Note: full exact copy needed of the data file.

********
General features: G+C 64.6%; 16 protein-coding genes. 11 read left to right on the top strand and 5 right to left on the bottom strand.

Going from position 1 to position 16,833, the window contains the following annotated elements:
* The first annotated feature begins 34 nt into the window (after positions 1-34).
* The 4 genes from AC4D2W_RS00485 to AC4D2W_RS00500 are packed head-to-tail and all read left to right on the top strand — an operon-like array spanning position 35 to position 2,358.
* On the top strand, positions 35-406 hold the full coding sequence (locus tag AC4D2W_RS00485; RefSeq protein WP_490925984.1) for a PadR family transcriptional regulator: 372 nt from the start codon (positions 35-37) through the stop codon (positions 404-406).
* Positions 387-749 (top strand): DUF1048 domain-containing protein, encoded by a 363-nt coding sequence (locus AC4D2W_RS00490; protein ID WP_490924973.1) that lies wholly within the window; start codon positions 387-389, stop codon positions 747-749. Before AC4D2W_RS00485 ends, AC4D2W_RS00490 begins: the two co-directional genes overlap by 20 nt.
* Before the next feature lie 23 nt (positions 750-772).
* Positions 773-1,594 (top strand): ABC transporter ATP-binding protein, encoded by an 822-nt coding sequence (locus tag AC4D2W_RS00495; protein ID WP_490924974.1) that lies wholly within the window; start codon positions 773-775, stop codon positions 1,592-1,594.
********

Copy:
General features: G+C 64.6%; 16 protein-coding genes. 11 read left to right on the top strand and 5 right to left on the bottom strand.

Going from position 1 to position 16,833, the window contains the following annotated elements:
* The first annotated feature begins 34 nt into the window (after positions 1-34).
* The 4 genes from AC4D2W_RS00485 to AC4D2W_RS00500 are packed head-to-tail and all read left to right on the top strand — an operon-like array spanning position 35 to position 2,358.
* On the top strand, positions 35-406 hold the full coding sequence (locus tag AC4D2W_RS00485; RefSeq protein WP_490925984.1) for a PadR family transcriptional regulator: 372 nt from the start codon (positions 35-37) through the stop codon (positions 404-406).
* Positions 387-749 (top strand): DUF1048 domain-containing protein, encoded by a 363-nt coding sequence (locus AC4D2W_RS00490; protein ID WP_490924973.1) that lies wholly within the window; start codon positions 387-389, stop codon positions 747-749. Before AC4D2W_RS00485 ends, AC4D2W_RS00490 begins: the two co-directional genes overlap by 20 nt.
* Before the next feature lie 23 nt (positions 750-772).
* Positions 773-1,594 (top strand): ABC transporter ATP-binding protein, encoded by an 822-nt coding sequence (locus tag AC4D2W_RS00495; protein ID WP_490924974.1) that lies wholly within the window; start codon positions 773-775, stop codon positions 1,592-1,594.